In fact, as Europe continues to see more venture capital invested into it, the shortfall is becoming bigger and bigger between funds raised and capital invested, as there are not enough European funds to serve the demand for the capital, meaning investors from outside of Europe need to make up the shortfall.

Looking at the first half of this year, it’s clear to see that European companies are especially relying on non-European funds when it comes to those bigger later rounds:

Although at Series A and earlier, 83% of capital deployed came from all European investors, at Series B and onwards this dramatically reduced to 30%, with 70% of capital raised in the first of this year from Series B onwards including non-European investors in the round.

In conclusion, I think Tom’s key findings tell us a few things:

1) There is a sizeable gap between European funds raised and capital invested, especially at Series B(+)

2) International investors are clearly attuned to the opportunities that exist in Europe

3) There’s an opportunity for local late-stage investors to help fill in that funding gap

It’s only fair that I give the final word to Tom:

“If you think about how far Europe’s leading tech hubs have come since 2012, this is why the opportunity is so exciting. It’s very much a case that the best is yet to come. We have real hubs with active communities, we have ambitious entrepreneurs, we have the talent, we have the early-stage funding, it’s just the gap at the later-stage that needs to be bridged”.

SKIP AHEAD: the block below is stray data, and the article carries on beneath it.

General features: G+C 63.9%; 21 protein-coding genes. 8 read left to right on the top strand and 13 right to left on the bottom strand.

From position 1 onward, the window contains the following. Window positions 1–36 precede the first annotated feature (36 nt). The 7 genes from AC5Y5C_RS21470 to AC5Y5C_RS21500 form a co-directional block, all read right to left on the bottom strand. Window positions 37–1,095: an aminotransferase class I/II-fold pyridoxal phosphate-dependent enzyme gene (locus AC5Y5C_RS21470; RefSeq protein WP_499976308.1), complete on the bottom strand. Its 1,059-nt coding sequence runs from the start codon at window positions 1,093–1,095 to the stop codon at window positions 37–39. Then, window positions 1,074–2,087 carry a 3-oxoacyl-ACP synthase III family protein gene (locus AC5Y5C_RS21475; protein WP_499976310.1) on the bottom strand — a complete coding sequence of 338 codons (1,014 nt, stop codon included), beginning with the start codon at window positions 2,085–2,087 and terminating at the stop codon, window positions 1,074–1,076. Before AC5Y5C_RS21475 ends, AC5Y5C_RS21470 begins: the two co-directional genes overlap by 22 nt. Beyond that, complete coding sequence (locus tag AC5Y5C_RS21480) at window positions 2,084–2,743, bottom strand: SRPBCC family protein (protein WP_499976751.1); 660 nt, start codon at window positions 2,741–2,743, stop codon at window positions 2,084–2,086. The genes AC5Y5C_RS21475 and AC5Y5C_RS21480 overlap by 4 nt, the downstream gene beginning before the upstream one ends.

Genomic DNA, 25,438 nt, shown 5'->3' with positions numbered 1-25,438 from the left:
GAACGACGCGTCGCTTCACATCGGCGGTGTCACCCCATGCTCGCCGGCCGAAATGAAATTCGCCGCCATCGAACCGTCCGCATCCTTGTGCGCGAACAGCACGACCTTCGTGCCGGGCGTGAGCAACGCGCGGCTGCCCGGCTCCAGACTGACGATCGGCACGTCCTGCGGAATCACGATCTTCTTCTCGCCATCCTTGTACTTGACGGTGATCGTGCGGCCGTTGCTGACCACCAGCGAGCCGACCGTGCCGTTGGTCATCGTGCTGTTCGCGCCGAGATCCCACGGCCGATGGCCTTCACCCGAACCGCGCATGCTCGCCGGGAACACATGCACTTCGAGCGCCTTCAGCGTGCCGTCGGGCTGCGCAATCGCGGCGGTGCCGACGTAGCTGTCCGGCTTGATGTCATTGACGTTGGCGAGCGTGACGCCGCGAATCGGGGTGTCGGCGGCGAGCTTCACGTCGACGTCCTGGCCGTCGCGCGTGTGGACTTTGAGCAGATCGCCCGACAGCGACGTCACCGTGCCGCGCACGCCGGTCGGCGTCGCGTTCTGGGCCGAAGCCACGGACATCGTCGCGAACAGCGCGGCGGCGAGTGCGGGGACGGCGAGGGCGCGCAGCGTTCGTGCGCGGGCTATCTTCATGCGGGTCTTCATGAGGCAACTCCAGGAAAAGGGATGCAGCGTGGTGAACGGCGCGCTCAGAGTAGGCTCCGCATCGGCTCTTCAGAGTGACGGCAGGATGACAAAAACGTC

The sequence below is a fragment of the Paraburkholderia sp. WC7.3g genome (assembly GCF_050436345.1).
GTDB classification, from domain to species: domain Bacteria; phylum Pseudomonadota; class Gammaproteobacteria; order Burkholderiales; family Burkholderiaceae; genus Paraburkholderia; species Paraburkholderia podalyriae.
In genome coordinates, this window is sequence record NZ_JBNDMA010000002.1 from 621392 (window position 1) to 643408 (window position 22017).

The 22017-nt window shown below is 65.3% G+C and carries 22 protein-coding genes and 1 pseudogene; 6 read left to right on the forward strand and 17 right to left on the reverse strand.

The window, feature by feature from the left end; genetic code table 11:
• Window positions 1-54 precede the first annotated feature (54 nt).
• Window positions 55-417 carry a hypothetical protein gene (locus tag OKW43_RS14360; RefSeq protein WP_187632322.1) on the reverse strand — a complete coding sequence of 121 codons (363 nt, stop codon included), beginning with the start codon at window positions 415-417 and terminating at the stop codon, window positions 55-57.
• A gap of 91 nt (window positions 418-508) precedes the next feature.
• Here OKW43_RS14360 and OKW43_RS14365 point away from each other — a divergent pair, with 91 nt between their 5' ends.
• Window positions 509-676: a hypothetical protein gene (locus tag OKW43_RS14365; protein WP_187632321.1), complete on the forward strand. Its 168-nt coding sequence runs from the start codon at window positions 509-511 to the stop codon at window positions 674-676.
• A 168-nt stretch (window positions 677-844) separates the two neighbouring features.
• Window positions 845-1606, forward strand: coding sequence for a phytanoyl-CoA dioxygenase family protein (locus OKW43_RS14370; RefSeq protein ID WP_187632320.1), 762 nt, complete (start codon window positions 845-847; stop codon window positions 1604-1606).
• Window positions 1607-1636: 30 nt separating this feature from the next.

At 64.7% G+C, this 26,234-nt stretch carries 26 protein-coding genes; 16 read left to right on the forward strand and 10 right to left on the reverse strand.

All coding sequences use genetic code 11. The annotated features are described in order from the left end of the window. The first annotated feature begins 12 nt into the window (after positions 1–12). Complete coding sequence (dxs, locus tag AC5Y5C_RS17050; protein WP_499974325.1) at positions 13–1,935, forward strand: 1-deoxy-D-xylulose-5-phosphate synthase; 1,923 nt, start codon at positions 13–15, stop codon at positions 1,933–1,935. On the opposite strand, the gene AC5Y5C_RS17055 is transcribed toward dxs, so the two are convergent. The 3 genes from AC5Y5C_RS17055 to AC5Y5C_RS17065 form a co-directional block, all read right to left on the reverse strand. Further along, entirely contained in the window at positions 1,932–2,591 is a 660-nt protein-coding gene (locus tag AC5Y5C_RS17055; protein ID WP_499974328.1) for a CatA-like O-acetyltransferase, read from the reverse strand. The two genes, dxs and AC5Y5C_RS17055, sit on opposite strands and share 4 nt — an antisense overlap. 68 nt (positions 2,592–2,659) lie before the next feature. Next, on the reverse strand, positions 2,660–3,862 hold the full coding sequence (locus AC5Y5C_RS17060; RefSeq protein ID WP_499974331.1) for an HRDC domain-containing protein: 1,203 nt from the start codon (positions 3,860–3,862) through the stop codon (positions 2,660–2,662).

For your further reading pleasure:

Tech Tour lines up 50 European high-growth tech companies

Who are Europe’s most valuable VC-backed private ‘unicorns’?

Wanna build a billion-dollar tech company? Stick with your founding CEO

There are 1,000 tech scale-ups in Europe’s five largest economies, who’ve raised $23B in total

Analysis: European tech companies raised €3.47 billion in venture capital in Q2 2015

European VC firms raised more than €2 billion in Q2 2015

These were the 20 biggest funding rounds in European tech in the first half of 2015

Featured image credit: Khuroshvili Ilya / Shutterstock

  • Maybe one of the reason could be as in EU we have different structure of the investments, such as EU funds, government money and so on. Also as ecosystem is more diverse its harder to track every penny. What is also interesting – that we as a EU economy going with aprox 10 B US$ a year for aprox 10-15 companies which could potentially be worth more then 1BUS$. And another thing I want to comment is that such a views are just proof that “startup” as phenomena is finical product nothing else, and we all know what finical industry done to the society, so we have to take and critical views toward the ecosystem. Such a views could provide us with right signals, that can be used to adopt and change it. Also would be nice to track EU/local government injections into the system and compare it with US. I am suspecting that actually tax payers money is going into supporting investment founds, not society and economy.

  • Thanks for sharing this, some good insights. The increased level of investment by non-EU sources in European late stage companies makes sense because those companies are usually looking to expand globally, and having investors in those target geographies is an important factor when raising follow-on rounds. It would be interesting to see how the US & Asian companies have their late-stage investor breakdown (Local v Foreign investors).